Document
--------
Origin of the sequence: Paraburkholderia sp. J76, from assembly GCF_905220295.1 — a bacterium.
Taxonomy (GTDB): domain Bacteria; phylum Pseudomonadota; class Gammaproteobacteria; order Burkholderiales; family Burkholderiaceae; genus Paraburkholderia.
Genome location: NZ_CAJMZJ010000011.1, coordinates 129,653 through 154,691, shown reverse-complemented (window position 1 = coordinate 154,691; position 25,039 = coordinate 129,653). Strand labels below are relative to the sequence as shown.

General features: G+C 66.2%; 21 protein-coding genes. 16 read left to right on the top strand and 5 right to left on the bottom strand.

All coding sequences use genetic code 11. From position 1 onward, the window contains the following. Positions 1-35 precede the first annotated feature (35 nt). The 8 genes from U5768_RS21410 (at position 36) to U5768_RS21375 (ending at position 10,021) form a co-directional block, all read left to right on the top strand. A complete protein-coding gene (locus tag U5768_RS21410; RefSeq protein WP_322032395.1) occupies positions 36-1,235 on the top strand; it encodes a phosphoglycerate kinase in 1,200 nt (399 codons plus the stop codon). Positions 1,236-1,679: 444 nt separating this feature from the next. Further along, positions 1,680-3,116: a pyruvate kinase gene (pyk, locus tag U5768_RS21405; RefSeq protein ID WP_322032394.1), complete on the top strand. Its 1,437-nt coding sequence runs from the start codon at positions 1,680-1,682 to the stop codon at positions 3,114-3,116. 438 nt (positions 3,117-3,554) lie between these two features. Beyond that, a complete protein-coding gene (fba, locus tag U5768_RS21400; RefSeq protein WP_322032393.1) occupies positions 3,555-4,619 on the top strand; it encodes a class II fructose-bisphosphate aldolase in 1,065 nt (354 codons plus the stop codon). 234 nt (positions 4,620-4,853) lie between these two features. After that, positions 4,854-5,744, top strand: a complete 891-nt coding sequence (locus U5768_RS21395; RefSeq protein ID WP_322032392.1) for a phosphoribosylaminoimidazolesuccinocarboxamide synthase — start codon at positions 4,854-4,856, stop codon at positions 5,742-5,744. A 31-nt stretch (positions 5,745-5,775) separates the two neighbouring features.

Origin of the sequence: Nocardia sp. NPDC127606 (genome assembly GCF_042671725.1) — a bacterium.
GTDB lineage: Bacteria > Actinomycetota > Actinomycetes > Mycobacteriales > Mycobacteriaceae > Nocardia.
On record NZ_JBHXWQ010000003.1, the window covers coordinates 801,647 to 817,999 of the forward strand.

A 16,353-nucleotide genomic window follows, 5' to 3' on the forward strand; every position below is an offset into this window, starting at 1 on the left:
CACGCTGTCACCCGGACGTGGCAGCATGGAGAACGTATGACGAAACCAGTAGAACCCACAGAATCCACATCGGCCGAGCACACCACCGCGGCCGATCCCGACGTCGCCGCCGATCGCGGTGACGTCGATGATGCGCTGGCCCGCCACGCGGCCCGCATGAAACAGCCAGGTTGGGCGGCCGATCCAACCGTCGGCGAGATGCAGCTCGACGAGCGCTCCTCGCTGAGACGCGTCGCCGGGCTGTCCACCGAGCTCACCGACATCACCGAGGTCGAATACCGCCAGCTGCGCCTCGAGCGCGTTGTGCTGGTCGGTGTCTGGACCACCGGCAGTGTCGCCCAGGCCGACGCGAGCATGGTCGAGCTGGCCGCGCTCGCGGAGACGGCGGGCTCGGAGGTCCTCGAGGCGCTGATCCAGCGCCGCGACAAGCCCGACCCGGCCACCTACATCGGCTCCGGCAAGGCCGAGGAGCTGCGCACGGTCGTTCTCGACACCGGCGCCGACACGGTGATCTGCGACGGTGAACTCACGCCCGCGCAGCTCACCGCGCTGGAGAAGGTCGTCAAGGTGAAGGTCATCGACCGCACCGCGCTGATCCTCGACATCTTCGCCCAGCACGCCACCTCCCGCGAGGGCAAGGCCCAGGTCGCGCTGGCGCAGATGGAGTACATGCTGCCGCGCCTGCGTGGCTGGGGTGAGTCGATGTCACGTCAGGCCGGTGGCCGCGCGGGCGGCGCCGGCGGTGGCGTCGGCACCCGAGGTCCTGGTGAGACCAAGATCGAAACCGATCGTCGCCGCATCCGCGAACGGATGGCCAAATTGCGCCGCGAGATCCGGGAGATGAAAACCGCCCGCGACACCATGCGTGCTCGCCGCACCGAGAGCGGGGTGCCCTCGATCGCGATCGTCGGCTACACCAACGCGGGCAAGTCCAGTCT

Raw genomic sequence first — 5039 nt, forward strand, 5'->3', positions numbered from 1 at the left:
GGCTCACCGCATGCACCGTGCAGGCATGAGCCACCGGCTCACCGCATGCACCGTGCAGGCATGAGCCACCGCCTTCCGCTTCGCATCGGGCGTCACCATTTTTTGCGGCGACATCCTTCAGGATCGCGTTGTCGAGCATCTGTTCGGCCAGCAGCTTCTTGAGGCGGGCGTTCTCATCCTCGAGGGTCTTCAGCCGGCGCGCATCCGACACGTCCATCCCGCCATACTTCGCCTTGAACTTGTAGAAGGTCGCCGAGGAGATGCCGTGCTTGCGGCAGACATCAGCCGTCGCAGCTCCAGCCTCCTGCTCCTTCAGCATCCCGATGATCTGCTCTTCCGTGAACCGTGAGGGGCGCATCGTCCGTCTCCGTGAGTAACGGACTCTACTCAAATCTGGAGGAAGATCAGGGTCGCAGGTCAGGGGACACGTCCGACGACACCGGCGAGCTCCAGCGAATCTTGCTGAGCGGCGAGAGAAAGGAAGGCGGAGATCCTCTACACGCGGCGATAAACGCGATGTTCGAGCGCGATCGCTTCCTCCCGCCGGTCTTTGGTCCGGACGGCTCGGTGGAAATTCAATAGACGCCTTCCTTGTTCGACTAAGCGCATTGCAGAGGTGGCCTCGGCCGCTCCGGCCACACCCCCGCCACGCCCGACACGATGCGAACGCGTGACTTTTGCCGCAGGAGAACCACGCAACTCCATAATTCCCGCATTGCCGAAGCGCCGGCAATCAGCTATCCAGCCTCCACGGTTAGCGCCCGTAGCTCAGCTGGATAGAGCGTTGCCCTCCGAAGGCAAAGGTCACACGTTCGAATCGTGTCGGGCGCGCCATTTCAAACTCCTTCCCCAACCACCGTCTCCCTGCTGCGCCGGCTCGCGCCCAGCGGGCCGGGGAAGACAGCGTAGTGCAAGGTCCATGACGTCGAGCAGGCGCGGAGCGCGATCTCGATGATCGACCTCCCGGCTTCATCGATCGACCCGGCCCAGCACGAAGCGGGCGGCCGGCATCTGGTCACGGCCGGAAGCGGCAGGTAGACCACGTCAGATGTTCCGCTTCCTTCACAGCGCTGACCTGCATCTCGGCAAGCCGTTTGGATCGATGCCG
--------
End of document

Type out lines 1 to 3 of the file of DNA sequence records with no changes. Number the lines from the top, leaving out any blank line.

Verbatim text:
Origin of the sequence: Paraburkholderia sp. J76, from assembly GCF_905220295.1 — a bacterium.
Taxonomy (GTDB): domain Bacteria; phylum Pseudomonadota; class Gammaproteobacteria; order Burkholderiales; family Burkholderiaceae; genus Paraburkholderia.
Genome location: NZ_CAJMZJ010000011.1, coordinates 129,653 through 154,691, shown reverse-complemented (window position 1 = coordinate 154,691; position 25,039 = coordinate 129,653). Strand labels below are relative to the sequence as shown.